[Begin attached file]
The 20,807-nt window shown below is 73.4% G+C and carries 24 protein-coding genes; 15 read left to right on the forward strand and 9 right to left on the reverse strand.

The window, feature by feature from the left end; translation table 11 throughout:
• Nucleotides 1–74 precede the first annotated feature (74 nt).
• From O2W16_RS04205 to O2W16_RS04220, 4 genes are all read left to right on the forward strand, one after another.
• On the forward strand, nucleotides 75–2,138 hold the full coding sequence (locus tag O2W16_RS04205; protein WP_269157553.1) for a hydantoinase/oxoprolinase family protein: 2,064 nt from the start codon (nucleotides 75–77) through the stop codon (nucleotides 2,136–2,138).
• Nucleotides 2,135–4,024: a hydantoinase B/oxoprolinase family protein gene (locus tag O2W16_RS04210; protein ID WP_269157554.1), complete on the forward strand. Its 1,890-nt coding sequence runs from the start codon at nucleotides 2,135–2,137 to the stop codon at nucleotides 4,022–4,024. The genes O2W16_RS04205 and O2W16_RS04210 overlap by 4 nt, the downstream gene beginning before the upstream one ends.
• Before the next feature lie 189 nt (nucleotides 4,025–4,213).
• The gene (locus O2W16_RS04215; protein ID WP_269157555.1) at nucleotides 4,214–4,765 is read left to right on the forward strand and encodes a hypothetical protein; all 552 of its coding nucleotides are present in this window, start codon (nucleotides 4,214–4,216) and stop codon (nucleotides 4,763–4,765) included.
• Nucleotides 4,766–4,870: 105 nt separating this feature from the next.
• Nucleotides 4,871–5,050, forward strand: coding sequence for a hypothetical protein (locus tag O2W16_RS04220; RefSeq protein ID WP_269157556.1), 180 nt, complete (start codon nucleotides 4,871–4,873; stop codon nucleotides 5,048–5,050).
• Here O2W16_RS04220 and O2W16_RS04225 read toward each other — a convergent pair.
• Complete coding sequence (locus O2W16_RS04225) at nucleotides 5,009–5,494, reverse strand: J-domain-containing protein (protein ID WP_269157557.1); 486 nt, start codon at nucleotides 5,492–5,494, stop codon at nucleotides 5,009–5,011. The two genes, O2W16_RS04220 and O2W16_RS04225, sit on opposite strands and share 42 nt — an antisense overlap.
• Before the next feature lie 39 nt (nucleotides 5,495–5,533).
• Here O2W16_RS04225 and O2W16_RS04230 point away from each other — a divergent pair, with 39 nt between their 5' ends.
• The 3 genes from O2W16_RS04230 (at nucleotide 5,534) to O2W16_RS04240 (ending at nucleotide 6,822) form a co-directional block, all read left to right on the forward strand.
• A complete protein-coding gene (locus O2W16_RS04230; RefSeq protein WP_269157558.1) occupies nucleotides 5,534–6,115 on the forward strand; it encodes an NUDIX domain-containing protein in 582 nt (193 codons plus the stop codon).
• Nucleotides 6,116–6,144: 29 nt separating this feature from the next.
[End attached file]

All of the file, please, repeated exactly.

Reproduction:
The 20,807-nt window shown below is 73.4% G+C and carries 24 protein-coding genes; 15 read left to right on the forward strand and 9 right to left on the reverse strand.

The window, feature by feature from the left end; translation table 11 throughout:
• Nucleotides 1–74 precede the first annotated feature (74 nt).
• From O2W16_RS04205 to O2W16_RS04220, 4 genes are all read left to right on the forward strand, one after another.
• On the forward strand, nucleotides 75–2,138 hold the full coding sequence (locus tag O2W16_RS04205; protein WP_269157553.1) for a hydantoinase/oxoprolinase family protein: 2,064 nt from the start codon (nucleotides 75–77) through the stop codon (nucleotides 2,136–2,138).
• Nucleotides 2,135–4,024: a hydantoinase B/oxoprolinase family protein gene (locus tag O2W16_RS04210; protein ID WP_269157554.1), complete on the forward strand. Its 1,890-nt coding sequence runs from the start codon at nucleotides 2,135–2,137 to the stop codon at nucleotides 4,022–4,024. The genes O2W16_RS04205 and O2W16_RS04210 overlap by 4 nt, the downstream gene beginning before the upstream one ends.
• Before the next feature lie 189 nt (nucleotides 4,025–4,213).
• The gene (locus O2W16_RS04215; protein ID WP_269157555.1) at nucleotides 4,214–4,765 is read left to right on the forward strand and encodes a hypothetical protein; all 552 of its coding nucleotides are present in this window, start codon (nucleotides 4,214–4,216) and stop codon (nucleotides 4,763–4,765) included.
• Nucleotides 4,766–4,870: 105 nt separating this feature from the next.
• Nucleotides 4,871–5,050, forward strand: coding sequence for a hypothetical protein (locus tag O2W16_RS04220; RefSeq protein ID WP_269157556.1), 180 nt, complete (start codon nucleotides 4,871–4,873; stop codon nucleotides 5,048–5,050).
• Here O2W16_RS04220 and O2W16_RS04225 read toward each other — a convergent pair.
• Complete coding sequence (locus O2W16_RS04225) at nucleotides 5,009–5,494, reverse strand: J-domain-containing protein (protein ID WP_269157557.1); 486 nt, start codon at nucleotides 5,492–5,494, stop codon at nucleotides 5,009–5,011. The two genes, O2W16_RS04220 and O2W16_RS04225, sit on opposite strands and share 42 nt — an antisense overlap.
• Before the next feature lie 39 nt (nucleotides 5,495–5,533).
• Here O2W16_RS04225 and O2W16_RS04230 point away from each other — a divergent pair, with 39 nt between their 5' ends.
• The 3 genes from O2W16_RS04230 (at nucleotide 5,534) to O2W16_RS04240 (ending at nucleotide 6,822) form a co-directional block, all read left to right on the forward strand.
• A complete protein-coding gene (locus O2W16_RS04230; RefSeq protein WP_269157558.1) occupies nucleotides 5,534–6,115 on the forward strand; it encodes an NUDIX domain-containing protein in 582 nt (193 codons plus the stop codon).
• Nucleotides 6,116–6,144: 29 nt separating this feature from the next.